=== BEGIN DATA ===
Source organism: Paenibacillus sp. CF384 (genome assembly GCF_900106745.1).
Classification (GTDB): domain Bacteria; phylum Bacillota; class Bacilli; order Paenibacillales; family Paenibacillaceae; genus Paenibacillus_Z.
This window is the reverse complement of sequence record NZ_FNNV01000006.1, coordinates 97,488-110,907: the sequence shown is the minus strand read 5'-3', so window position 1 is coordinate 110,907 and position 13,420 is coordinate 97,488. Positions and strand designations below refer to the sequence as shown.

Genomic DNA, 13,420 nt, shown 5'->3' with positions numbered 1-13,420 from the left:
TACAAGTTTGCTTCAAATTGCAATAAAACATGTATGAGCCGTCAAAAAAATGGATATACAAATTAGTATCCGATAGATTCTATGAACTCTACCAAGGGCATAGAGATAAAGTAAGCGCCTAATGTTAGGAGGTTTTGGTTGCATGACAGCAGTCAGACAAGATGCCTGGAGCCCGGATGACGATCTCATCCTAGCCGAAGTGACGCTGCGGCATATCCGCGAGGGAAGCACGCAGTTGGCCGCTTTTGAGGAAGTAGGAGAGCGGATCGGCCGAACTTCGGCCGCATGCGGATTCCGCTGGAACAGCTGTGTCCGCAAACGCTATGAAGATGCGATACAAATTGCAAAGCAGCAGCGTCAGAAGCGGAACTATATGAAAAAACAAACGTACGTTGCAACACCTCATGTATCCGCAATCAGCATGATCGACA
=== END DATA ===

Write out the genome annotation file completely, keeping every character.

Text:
Source organism: Paenibacillus sp. CF384 (genome assembly GCF_900106745.1).
Classification (GTDB): domain Bacteria; phylum Bacillota; class Bacilli; order Paenibacillales; family Paenibacillaceae; genus Paenibacillus_Z.
This window is the reverse complement of sequence record NZ_FNNV01000006.1, coordinates 97,488-110,907: the sequence shown is the minus strand read 5'-3', so window position 1 is coordinate 110,907 and position 13,420 is coordinate 97,488. Positions and strand designations below refer to the sequence as shown.

Genomic DNA, 13,420 nt, shown 5'->3' with positions numbered 1-13,420 from the left:
TACAAGTTTGCTTCAAATTGCAATAAAACATGTATGAGCCGTCAAAAAAATGGATATACAAATTAGTATCCGATAGATTCTATGAACTCTACCAAGGGCATAGAGATAAAGTAAGCGCCTAATGTTAGGAGGTTTTGGTTGCATGACAGCAGTCAGACAAGATGCCTGGAGCCCGGATGACGATCTCATCCTAGCCGAAGTGACGCTGCGGCATATCCGCGAGGGAAGCACGCAGTTGGCCGCTTTTGAGGAAGTAGGAGAGCGGATCGGCCGAACTTCGGCCGCATGCGGATTCCGCTGGAACAGCTGTGTCCGCAAACGCTATGAAGATGCGATACAAATTGCAAAGCAGCAGCGTCAGAAGCGGAACTATATGAAAAAACAAACGTACGTTGCAACACCTCATGTATCCGCAATCAGCATGATCGACA